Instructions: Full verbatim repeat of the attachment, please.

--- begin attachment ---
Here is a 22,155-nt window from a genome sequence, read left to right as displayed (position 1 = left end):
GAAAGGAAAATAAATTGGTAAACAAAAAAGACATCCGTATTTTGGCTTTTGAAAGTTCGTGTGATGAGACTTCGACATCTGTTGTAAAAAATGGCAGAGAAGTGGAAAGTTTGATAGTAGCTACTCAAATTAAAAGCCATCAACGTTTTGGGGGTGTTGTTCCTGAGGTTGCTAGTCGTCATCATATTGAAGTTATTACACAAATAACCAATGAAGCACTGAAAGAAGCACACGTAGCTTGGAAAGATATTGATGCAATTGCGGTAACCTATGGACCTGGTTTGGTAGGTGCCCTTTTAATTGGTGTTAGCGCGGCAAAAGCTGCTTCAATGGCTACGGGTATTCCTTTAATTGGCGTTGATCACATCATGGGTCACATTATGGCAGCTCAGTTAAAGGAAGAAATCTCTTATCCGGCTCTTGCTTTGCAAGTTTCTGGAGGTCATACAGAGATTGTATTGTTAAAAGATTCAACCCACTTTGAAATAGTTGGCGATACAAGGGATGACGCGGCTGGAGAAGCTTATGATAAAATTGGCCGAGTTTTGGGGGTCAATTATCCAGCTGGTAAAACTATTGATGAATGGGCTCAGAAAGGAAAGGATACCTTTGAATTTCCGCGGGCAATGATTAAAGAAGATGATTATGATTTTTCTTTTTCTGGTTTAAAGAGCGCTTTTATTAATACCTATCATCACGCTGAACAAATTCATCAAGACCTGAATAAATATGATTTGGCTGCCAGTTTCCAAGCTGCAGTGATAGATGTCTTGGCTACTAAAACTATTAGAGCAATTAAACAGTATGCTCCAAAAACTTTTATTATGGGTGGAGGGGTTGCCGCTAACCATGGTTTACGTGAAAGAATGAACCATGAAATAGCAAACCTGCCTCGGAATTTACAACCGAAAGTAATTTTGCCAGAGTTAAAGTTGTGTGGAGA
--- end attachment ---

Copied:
Here is a 22,155-nt window from a genome sequence, read left to right as displayed (position 1 = left end):
GAAAGGAAAATAAATTGGTAAACAAAAAAGACATCCGTATTTTGGCTTTTGAAAGTTCGTGTGATGAGACTTCGACATCTGTTGTAAAAAATGGCAGAGAAGTGGAAAGTTTGATAGTAGCTACTCAAATTAAAAGCCATCAACGTTTTGGGGGTGTTGTTCCTGAGGTTGCTAGTCGTCATCATATTGAAGTTATTACACAAATAACCAATGAAGCACTGAAAGAAGCACACGTAGCTTGGAAAGATATTGATGCAATTGCGGTAACCTATGGACCTGGTTTGGTAGGTGCCCTTTTAATTGGTGTTAGCGCGGCAAAAGCTGCTTCAATGGCTACGGGTATTCCTTTAATTGGCGTTGATCACATCATGGGTCACATTATGGCAGCTCAGTTAAAGGAAGAAATCTCTTATCCGGCTCTTGCTTTGCAAGTTTCTGGAGGTCATACAGAGATTGTATTGTTAAAAGATTCAACCCACTTTGAAATAGTTGGCGATACAAGGGATGACGCGGCTGGAGAAGCTTATGATAAAATTGGCCGAGTTTTGGGGGTCAATTATCCAGCTGGTAAAACTATTGATGAATGGGCTCAGAAAGGAAAGGATACCTTTGAATTTCCGCGGGCAATGATTAAAGAAGATGATTATGATTTTTCTTTTTCTGGTTTAAAGAGCGCTTTTATTAATACCTATCATCACGCTGAACAAATTCATCAAGACCTGAATAAATATGATTTGGCTGCCAGTTTCCAAGCTGCAGTGATAGATGTCTTGGCTACTAAAACTATTAGAGCAATTAAACAGTATGCTCCAAAAACTTTTATTATGGGTGGAGGGGTTGCCGCTAACCATGGTTTACGTGAAAGAATGAACCATGAAATAGCAAACCTGCCTCGGAATTTACAACCGAAAGTAATTTTGCCAGAGTTAAAGTTGTGTGGAGA